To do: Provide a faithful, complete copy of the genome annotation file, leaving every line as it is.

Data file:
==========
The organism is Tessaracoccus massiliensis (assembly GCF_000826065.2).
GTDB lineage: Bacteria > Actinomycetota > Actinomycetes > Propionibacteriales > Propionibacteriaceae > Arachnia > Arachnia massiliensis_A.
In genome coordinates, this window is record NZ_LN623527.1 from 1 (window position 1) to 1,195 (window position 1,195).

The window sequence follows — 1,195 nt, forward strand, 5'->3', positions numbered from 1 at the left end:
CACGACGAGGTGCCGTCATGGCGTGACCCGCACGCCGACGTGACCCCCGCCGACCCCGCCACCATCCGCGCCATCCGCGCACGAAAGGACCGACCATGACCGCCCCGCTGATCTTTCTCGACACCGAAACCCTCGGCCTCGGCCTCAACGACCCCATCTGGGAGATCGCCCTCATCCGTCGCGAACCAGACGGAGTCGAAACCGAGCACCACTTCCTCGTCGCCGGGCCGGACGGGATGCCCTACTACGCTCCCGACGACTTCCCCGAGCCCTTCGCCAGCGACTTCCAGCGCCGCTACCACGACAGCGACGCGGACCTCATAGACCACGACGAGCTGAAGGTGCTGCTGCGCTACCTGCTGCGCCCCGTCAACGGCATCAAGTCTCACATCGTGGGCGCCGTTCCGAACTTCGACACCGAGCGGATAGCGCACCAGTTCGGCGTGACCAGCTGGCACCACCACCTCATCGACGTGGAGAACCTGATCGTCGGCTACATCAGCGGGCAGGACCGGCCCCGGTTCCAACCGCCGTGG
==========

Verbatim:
The organism is Tessaracoccus massiliensis (assembly GCF_000826065.2).
GTDB lineage: Bacteria > Actinomycetota > Actinomycetes > Propionibacteriales > Propionibacteriaceae > Arachnia > Arachnia massiliensis_A.
In genome coordinates, this window is record NZ_LN623527.1 from 1 (window position 1) to 1,195 (window position 1,195).

The window sequence follows — 1,195 nt, forward strand, 5'->3', positions numbered from 1 at the left end:
CACGACGAGGTGCCGTCATGGCGTGACCCGCACGCCGACGTGACCCCCGCCGACCCCGCCACCATCCGCGCCATCCGCGCACGAAAGGACCGACCATGACCGCCCCGCTGATCTTTCTCGACACCGAAACCCTCGGCCTCGGCCTCAACGACCCCATCTGGGAGATCGCCCTCATCCGTCGCGAACCAGACGGAGTCGAAACCGAGCACCACTTCCTCGTCGCCGGGCCGGACGGGATGCCCTACTACGCTCCCGACGACTTCCCCGAGCCCTTCGCCAGCGACTTCCAGCGCCGCTACCACGACAGCGACGCGGACCTCATAGACCACGACGAGCTGAAGGTGCTGCTGCGCTACCTGCTGCGCCCCGTCAACGGCATCAAGTCTCACATCGTGGGCGCCGTTCCGAACTTCGACACCGAGCGGATAGCGCACCAGTTCGGCGTGACCAGCTGGCACCACCACCTCATCGACGTGGAGAACCTGATCGTCGGCTACATCAGCGGGCAGGACCGGCCCCGGTTCCAACCGCCGTGG